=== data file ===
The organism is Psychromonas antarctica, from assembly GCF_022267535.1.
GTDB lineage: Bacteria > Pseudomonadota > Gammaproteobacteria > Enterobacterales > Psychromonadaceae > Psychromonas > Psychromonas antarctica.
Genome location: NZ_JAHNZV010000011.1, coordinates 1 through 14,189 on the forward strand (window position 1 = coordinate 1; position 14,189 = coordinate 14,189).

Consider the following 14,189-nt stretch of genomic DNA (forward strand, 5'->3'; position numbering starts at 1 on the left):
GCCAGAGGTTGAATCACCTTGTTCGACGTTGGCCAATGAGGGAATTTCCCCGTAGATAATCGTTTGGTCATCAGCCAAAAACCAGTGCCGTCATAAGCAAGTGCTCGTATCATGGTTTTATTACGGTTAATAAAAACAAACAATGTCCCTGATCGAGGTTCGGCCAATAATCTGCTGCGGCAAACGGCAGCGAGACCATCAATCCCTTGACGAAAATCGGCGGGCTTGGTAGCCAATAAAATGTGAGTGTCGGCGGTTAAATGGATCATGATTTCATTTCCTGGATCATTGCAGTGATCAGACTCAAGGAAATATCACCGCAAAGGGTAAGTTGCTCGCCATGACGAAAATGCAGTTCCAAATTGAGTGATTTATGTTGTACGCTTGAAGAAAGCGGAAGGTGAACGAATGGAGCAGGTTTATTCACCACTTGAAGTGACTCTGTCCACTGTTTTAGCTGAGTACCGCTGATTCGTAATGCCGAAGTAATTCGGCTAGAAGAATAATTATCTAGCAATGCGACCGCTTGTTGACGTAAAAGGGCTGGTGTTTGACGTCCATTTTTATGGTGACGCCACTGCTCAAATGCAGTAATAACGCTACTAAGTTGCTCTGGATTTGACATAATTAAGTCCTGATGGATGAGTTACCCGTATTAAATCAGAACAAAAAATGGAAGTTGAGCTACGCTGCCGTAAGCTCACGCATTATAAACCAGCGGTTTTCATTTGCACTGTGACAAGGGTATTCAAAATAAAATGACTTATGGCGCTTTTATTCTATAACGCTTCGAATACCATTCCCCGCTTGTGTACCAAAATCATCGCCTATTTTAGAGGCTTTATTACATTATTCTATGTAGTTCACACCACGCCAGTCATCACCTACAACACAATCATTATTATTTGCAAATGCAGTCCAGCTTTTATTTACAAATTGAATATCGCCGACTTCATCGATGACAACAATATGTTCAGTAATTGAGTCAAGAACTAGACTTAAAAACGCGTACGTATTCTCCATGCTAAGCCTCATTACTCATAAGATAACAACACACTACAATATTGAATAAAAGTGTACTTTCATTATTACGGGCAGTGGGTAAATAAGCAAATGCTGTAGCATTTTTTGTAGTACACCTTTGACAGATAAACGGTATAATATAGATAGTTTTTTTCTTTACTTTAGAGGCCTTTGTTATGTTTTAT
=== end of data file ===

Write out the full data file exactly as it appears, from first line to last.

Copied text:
The organism is Psychromonas antarctica, from assembly GCF_022267535.1.
GTDB lineage: Bacteria > Pseudomonadota > Gammaproteobacteria > Enterobacterales > Psychromonadaceae > Psychromonas > Psychromonas antarctica.
Genome location: NZ_JAHNZV010000011.1, coordinates 1 through 14,189 on the forward strand (window position 1 = coordinate 1; position 14,189 = coordinate 14,189).

Consider the following 14,189-nt stretch of genomic DNA (forward strand, 5'->3'; position numbering starts at 1 on the left):
GCCAGAGGTTGAATCACCTTGTTCGACGTTGGCCAATGAGGGAATTTCCCCGTAGATAATCGTTTGGTCATCAGCCAAAAACCAGTGCCGTCATAAGCAAGTGCTCGTATCATGGTTTTATTACGGTTAATAAAAACAAACAATGTCCCTGATCGAGGTTCGGCCAATAATCTGCTGCGGCAAACGGCAGCGAGACCATCAATCCCTTGACGAAAATCGGCGGGCTTGGTAGCCAATAAAATGTGAGTGTCGGCGGTTAAATGGATCATGATTTCATTTCCTGGATCATTGCAGTGATCAGACTCAAGGAAATATCACCGCAAAGGGTAAGTTGCTCGCCATGACGAAAATGCAGTTCCAAATTGAGTGATTTATGTTGTACGCTTGAAGAAAGCGGAAGGTGAACGAATGGAGCAGGTTTATTCACCACTTGAAGTGACTCTGTCCACTGTTTTAGCTGAGTACCGCTGATTCGTAATGCCGAAGTAATTCGGCTAGAAGAATAATTATCTAGCAATGCGACCGCTTGTTGACGTAAAAGGGCTGGTGTTTGACGTCCATTTTTATGGTGACGCCACTGCTCAAATGCAGTAATAACGCTACTAAGTTGCTCTGGATTTGACATAATTAAGTCCTGATGGATGAGTTACCCGTATTAAATCAGAACAAAAAATGGAAGTTGAGCTACGCTGCCGTAAGCTCACGCATTATAAACCAGCGGTTTTCATTTGCACTGTGACAAGGGTATTCAAAATAAAATGACTTATGGCGCTTTTATTCTATAACGCTTCGAATACCATTCCCCGCTTGTGTACCAAAATCATCGCCTATTTTAGAGGCTTTATTACATTATTCTATGTAGTTCACACCACGCCAGTCATCACCTACAACACAATCATTATTATTTGCAAATGCAGTCCAGCTTTTATTTACAAATTGAATATCGCCGACTTCATCGATGACAACAATATGTTCAGTAATTGAGTCAAGAACTAGACTTAAAAACGCGTACGTATTCTCCATGCTAAGCCTCATTACTCATAAGATAACAACACACTACAATATTGAATAAAAGTGTACTTTCATTATTACGGGCAGTGGGTAAATAAGCAAATGCTGTAGCATTTTTTGTAGTACACCTTTGACAGATAAACGGTATAATATAGATAGTTTTTTTCTTTACTTTAGAGGCCTTTGTTATGTTTTAT